$57,420 for Renovation, Repair and Energy Efficiency Projects

SPRINGFIELD, MASS. – The Center for Community Recovery Innovations (CCRI) Board of Directors voted to award $57,420 in funding to the Mental Health Association (MHA) for the agency’s Community Based Homes project. In particular, CCRI funding will help to pay for a range of repair and renovation projects, including replacement of carpet and flooring, installation of energy-efficient ductless air conditioning, repairs to heating system condensate piping, interior and exterior painting, driveway paving, repairs to a porch and wheelchair ramp, buildout of a full bathroom, and replacement of windows and entry doors. 

CCRI is a nonprofit subsidiary corporation of MassHousing, an independent, quasi-public agency created in 1966 and charged with providing financing for affordable housing in Massachusetts. CCRI  grants are typically used as one-time gap funding to 501(c)(3) non-profit organizations for capital projects that increase or improve the stock of affordable sober housing in Massachusetts.

“MHA has an established tradition of acquiring historic homes that have seen better days and renovating them to become community-based residential recovery programs,” said Kimberley A. Lee, VP Resource Development and Branding for MHA. “In this case, CCRI grant funding is helping to pay for improvements to a late 19th century home in Springfield serving up to eight residents and a Victorian-era home in Westfield serving up to seven residents. MHA’s person-centered, trauma-informed programming, both in the homes and in the community, promotes recovery and self-sufficiency.” 

Both of these MHA residential programs are funded through the Massachusetts Department of Mental Health (DMH), Lee explained. The programs serve men and women who experience a diagnosed psychiatric condition such as schizophrenia, post-traumatic stress disorder (PTSD), anxiety disorder or depression, together with substance use addiction. The Westfield program, known as Safe Haven, is designed specifically for people experiencing homelessness whose symptoms of mental illness make it difficult to use traditional shelters.

Persons served in both programs are screened and referred by DMH. Residents of the Springfield program must also be receiving Adult Community Clinical Services (ACCS) services through DMH. In MHA’s program, clinicians work with each participant to conduct a more comprehensive assessment of their immediate needs and current life skills in various areas, and they work together to develop an Individualized Action Plan (IAP) with specific goals focused on providing rehabilitative support for sobriety and achieving independence for successful community living.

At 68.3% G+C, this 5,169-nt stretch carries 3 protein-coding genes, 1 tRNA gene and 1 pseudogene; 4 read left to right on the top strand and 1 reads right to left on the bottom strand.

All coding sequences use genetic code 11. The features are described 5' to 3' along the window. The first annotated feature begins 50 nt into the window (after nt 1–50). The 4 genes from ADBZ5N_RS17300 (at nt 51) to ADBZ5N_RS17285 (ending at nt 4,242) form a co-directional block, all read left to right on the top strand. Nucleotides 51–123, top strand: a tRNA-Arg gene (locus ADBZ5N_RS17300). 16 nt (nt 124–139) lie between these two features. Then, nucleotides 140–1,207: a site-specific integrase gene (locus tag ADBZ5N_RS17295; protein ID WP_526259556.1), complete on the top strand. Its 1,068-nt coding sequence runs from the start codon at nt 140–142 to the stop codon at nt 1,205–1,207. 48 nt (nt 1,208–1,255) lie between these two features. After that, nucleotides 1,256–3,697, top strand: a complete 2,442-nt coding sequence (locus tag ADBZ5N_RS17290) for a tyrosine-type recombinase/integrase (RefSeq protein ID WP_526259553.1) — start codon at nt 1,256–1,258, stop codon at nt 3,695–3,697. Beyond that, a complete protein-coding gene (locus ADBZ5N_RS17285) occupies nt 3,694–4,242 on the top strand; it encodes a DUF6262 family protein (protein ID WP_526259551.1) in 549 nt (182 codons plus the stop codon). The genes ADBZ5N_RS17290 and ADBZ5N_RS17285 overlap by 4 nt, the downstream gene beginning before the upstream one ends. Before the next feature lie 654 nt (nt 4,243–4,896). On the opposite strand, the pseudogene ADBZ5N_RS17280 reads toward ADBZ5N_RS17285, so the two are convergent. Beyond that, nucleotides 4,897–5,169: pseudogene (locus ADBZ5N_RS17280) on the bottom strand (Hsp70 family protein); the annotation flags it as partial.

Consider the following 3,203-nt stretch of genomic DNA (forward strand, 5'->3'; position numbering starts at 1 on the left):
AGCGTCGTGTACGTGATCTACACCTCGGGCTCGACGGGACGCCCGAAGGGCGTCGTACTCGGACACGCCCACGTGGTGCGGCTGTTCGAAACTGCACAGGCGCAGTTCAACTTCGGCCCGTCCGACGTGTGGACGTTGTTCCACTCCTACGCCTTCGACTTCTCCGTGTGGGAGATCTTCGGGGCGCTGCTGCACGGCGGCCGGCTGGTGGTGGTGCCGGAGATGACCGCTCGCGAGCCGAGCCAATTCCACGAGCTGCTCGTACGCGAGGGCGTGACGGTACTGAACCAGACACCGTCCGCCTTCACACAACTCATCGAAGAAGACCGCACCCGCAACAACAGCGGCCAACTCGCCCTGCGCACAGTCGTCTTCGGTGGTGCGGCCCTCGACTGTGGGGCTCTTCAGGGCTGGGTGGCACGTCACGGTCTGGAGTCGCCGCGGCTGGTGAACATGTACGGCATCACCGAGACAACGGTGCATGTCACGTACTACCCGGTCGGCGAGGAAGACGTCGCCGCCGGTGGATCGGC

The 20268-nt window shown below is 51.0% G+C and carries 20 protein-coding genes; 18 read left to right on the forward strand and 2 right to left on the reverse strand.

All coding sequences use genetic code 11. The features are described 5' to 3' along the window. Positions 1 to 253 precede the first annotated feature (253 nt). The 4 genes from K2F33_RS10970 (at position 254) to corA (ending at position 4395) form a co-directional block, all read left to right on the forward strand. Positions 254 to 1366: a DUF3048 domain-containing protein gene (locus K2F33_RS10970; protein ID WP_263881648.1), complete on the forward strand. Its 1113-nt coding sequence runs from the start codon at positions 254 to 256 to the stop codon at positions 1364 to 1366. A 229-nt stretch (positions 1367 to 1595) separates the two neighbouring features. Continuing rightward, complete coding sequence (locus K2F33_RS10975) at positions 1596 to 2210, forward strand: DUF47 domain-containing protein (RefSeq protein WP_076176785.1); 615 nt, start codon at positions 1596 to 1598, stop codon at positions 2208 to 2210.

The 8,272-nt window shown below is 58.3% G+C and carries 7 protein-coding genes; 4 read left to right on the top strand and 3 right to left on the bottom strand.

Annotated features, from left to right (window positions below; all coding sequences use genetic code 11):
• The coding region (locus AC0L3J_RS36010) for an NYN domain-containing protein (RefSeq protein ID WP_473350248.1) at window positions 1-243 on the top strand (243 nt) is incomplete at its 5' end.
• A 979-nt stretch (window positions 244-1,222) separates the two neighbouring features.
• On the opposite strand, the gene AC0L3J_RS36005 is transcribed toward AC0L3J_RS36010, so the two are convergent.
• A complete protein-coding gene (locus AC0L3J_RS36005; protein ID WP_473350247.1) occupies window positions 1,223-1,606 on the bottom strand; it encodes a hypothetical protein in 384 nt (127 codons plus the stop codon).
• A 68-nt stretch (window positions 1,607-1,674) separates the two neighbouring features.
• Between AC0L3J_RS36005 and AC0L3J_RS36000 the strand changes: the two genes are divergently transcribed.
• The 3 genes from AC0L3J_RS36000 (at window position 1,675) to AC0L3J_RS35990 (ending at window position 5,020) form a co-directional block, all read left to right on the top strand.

Contact: Kimberley A. Lee
VP Resource Development & Branding
413-233-5343
klee@mhainc.org

About MHA: 

What We Do
MHA (Mental Health Association) helps people live their best life. We provide access to therapies for emotional health and wellness; services for substance use recovery, developmental disabilities and acquired brain injury; services for housing and residential programming, and more. With respect, integrity and compassion, MHA provides each individual served with person-driven programming to foster independence, community engagement, wellness and recovery.

Why We Matter
The youth, adults, seniors and families we serve want the same things in life as anyone: to have friends, work, go to school, have meaningful relationships, express themselves (and be heard), and be accepted in their community for who they are. With our help and resources from a caring community, people can live their potential, in their community, every day. 

How We Think
Starting in the 1960s, MHA’s groundbreaking efforts and advocacy helped to transition people away from institutional living to a life in our community. This became a model for the deinstitutionalization movement. Today, our leadership continues to advance awareness of mental health conditions and needs at local, regional and national levels. We drive compassionate care for those challenged by mental health, developmental disabilities, substance use, homelessness, acquired brain injury and more.